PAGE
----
Tuesday, October 16, 2012

Questioning Students for Academic Purposes

Recently, there seems to be a lot of talk about questioning students and the role it plays in quality instruction. Questioning techniques, such as calling on students randomly, are being hailed as excellent ways to improve student achievement. As a science teacher, I think the variety and complexity of questions that I ask in my classroom ultimately determine how well my students understand the curriculum. As in all aspects of instruction, questioning plays an important role in guiding student thinking and making them accountable for the curriculum. As researchers sing the praises of randomly asking questions, and the impact it has on student achievement, I would like to discuss some other methods of questioning teachers might explore in the classroom.
If we look beyond the foundational reasons we ask questions described above, we see a new purpose or role for questioning in classroom instruction. Group work and the push for students to learn how to collaborate and work together may require new ways of questioning students. The demand for more critical thinking by students also requires that we expand the kinds of questions we ask and the amount of time we afford students to think about the answers. Perhaps the best way to explore the role of questioning is to look at why we question students in the first place. Often teachers ask questions as part of their instruction without really asking themselves a simple question: What is the purpose of asking this question? By exploring the purpose of questioning we might gain some insight into the important role of questioning in student learning
. When we look at academic questioning, we can broadly put all questions into three groups based on the purpose and complexity.
Accountability and Diagnostic Questions - Who Did the Homework?
When you ask teachers why they question students most of the time you will get a fairly simple answer: Questioning and the subsequent answers provides the teacher with feedback on how well the class is getting the lesson. If the teacher asks individuals the questions, it also creates accountability and provides some measure of how well the student understands the content of a lesson. This type of question is recognized as a crucial component of effective instruction. The seminal research on interactive direct instruction clearly indicates the importance of questioning during instruction and its impact on student achievement. When a teacher asks questions during instruction they gain valuable information about how well the students are understanding the content which in turn can be used to adjust the pace and complexity of the content delivery.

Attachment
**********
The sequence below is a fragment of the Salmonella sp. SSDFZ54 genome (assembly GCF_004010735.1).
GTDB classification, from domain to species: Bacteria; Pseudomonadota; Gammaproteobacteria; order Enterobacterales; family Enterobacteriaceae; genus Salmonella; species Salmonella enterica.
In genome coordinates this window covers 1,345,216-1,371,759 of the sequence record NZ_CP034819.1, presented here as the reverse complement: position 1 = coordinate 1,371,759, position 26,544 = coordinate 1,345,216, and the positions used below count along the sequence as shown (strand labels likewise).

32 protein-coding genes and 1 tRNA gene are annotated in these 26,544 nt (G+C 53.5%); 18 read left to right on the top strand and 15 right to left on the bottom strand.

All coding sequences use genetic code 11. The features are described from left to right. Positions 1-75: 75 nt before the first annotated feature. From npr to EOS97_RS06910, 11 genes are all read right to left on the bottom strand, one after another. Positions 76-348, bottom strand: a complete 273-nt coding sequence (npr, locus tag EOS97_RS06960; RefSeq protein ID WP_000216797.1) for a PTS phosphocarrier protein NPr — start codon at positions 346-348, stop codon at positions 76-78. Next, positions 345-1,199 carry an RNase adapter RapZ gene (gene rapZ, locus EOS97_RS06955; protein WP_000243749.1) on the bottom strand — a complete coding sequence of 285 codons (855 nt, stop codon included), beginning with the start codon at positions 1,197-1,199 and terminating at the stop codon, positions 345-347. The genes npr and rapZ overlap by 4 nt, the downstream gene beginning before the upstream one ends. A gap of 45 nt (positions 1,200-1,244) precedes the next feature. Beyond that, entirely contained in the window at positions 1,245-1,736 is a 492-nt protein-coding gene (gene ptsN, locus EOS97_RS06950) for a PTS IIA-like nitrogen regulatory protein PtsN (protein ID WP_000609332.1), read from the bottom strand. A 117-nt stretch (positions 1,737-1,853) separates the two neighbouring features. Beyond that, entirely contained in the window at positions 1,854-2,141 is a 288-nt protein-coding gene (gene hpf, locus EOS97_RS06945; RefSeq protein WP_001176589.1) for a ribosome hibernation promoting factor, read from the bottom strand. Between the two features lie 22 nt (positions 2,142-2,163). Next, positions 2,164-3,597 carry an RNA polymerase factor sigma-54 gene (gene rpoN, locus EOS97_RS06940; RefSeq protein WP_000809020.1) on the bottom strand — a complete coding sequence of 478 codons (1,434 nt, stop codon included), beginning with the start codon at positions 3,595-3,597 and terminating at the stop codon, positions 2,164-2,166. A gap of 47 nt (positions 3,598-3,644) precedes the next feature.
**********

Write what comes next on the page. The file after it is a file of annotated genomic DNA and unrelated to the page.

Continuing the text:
We can broadly categorize these questions as accountability and diagnostic. They provide the teacher with feedback as well as engage the class. Asking students randomly is by far the preferred method of questioning for two important reasons. First, all students must listen and follow along with the teacher so they are trying to answer all the questions. Second, the teacher gets a random cross section of the class, giving her an indication of the range of understanding among the students. These types of questions are often very content specific and knowledge level types of questions. They have convergent specific answers and require less wait time than other types of questions. Questioning for the purpose of accountability and feedback is a crucial aspect of quality instruction and assessment. And when people talk about questioning in the classroom this is by far the most common reason most teachers ask questions. If we look at other purposes for asking questions, the complexity and method of questioning will change to suit the particular purpose.
Reflective Questions – Describe the steps you followed to do the homework?
Asking questions to promote student reflection is a key aspect of developing metacognitive skills in students. These kinds of questions are a crucial aspect of formative assessment and help students learn to monitor their own learning. Reflective questions require more wait time so students can look at the information they have to generate answers. These types of questions can be answered by all students in the class and often involve collaborating with other students. Research has demonstrated the value of reflection in memory and learning. Teaching students to reflect and to refine the information they learn is a huge step in developing what might be referred to as ownership of learning. When we look at the purposes for asking reflective questions it is clear that these types of questions play a crucial role in learning.